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How the Flatiron Building transformed cities

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Did you know NYC’s Flatiron building is not only iconic for its architecture, but also its technology?!

Here’s the story of how one of the world’s most recognizable buildings - which also just so happens to be a Runwise building - has changed the landscape of cities - multiple times.

And is about to do it again RIGHT NOW. 

A BIG Problem

When noted architect Daniel Burnham was commissioned to design the Flatiron Building in 1901, he quickly realized there was a major, perhaps insurmountable, issue.

The building was to be constructed at the intersection of Broadway, Fifth Avenue, and 23rd Street, an area known as the "Flatiron" due to its triangular plot, mimicking the shape of a clothes iron.

At its narrowest point the building would only be 6 feet wide, yet had to also be a staggering 285 feet tall.

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The narrowness of the plot meant that traditional building methods and materials wouldn't work, especially given the ambition to make it one of the tallest buildings of its era.

Fortunately for Burnham (and cities across the world) two radical new innovations in construction were about to intersect at that exact moment.

Concrete + Steel = Tall Buildings

The first was the use of steel frame construction. This method involved erecting a grid of steel that would support both the weight of the structure and the forces exerted upon it by wind and gravity. This was particularly important for the Flatiron Building due to its proposed height and exposure to strong winds funneled down the avenues.

The second was rapid technological advancement in concrete technology. Concrete was used for the floors, which were supported by the steel framework, creating a fireproof structure, an important consideration following several large urban fires in the late 19th century.

The successful construction of the Flatiron Building using these materials and methods marked a pivotal moment in architectural history. It demonstrated the viability of steel-skeleton concrete construction, which enabled buildings to reach unprecedented heights. This technique became a fundamental part of the design of skyscrapers and led to the proliferation of high-rise buildings in cities around the world, effectively changing the urban landscape forever.

From Carbon Heavy Office to Green Residential Building 

Fast forward to today, the Flatiron building again has been on the cutting edge of technology. Post covid remote work has substantially reduced the need for office buildings. At the same time cities across the world have passed legislation targeting carbon emissions. This has put a unique crunch on older commercial buildings throughout the country.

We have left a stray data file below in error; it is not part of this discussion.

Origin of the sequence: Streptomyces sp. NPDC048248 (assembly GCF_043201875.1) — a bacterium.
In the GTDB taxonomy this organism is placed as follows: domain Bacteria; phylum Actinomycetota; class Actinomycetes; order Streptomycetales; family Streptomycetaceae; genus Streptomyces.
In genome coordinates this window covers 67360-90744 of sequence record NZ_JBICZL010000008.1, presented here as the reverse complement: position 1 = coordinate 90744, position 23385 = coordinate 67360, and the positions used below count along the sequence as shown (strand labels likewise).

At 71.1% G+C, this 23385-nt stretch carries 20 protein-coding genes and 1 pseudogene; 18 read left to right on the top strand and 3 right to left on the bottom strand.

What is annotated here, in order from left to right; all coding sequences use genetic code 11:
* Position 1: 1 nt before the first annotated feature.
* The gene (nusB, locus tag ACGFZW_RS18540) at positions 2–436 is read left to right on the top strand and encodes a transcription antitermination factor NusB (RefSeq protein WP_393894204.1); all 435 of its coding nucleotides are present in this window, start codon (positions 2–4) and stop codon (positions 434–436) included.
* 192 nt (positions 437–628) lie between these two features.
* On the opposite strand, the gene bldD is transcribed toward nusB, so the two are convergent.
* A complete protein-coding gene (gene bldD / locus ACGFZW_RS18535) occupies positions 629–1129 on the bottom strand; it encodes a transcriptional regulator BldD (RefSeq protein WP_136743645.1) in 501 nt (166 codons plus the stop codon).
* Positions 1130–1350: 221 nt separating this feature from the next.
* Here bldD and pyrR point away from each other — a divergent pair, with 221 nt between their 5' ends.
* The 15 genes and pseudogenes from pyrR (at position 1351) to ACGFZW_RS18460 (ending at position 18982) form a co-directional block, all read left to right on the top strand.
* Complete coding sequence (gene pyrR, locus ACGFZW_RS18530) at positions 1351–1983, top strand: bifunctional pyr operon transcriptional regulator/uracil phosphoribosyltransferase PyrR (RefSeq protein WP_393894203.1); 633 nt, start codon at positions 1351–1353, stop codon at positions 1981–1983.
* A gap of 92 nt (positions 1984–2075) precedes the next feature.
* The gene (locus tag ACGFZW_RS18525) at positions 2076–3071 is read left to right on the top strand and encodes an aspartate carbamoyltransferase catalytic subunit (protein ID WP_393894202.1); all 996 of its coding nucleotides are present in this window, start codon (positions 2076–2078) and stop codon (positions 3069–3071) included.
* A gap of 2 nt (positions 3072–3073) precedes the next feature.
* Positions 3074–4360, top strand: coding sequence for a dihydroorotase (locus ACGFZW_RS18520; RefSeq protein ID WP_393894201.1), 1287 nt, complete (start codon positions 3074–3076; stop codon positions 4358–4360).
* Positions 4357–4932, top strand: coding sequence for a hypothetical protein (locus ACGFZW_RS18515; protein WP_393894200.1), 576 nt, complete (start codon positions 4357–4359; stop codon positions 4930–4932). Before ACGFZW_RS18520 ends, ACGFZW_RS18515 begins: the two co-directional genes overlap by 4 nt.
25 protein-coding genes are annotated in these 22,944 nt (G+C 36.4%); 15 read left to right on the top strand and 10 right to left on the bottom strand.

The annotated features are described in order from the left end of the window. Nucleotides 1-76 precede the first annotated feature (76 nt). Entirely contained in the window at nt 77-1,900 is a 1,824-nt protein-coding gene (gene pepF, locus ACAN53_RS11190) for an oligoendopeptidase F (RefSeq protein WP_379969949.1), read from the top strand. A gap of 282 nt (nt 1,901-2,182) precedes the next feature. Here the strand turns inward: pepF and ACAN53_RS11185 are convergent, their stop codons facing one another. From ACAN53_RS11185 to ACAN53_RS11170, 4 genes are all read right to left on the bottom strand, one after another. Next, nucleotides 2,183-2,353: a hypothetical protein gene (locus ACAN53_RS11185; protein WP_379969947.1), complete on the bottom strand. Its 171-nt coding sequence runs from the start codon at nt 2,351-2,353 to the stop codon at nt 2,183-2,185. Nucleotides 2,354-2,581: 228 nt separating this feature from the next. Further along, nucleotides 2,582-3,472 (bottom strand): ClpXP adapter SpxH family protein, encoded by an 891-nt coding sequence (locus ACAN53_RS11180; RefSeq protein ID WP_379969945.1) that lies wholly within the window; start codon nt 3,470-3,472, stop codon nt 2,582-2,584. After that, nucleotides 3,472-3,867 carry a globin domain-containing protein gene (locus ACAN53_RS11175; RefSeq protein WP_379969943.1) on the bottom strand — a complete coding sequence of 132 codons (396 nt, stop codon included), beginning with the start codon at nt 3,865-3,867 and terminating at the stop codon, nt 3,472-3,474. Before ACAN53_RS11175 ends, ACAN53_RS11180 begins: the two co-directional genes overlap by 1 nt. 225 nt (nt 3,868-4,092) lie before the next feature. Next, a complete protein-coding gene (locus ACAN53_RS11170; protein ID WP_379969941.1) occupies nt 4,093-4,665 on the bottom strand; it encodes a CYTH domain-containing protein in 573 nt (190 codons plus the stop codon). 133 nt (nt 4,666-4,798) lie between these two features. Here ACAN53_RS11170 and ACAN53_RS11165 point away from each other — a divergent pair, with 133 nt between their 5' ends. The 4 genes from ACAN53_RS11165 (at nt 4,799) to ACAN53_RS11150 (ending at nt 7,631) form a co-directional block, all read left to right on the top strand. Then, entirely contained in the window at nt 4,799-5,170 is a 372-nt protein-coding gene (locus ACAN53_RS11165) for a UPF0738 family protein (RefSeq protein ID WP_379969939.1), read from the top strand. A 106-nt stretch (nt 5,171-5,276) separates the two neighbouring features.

In a pioneering move, in 2023, the Brodsky Organization, the current owners of the Flatiron building, announced they are converting the building into residential condos. At the same time, the 125+ year old building will be quietly transforming itself into one of the greenest buildings in the country by implementing a number of energy efficiency measures including smart controls with wireless sensors.

There are many thousands of century-old office buildings stretching across the US. And, just like the Flatiron, they were not initially designed for the environmental standards or use cases of today. The Flatiron building has shown, with the ingenuity and the right technology, we can preserve historical architecture, reduce carbon output, create new homes, AND cut the cost of living in the cities we love.

The Flatiron Building's story is not just one of innovation but also a tale of how necessity drives innovation. The unique challenges of its site and construction in 1900 AND today, fostered creative solutions that would ultimately influence global standards in construction and building operations for hundreds of years to come.

Energy Efficiency Rebates Make It Possible For All Historic Buildings To Improve

The path to reducing carbon emissions and becoming more energy efficiency can't rely only on new buildings made with modern design and materials. It requires older buildings to improve as well.

Most local utility companies offer generous rebates to help cover the costs of reducing energy use. You can check to see what your building qualifies for here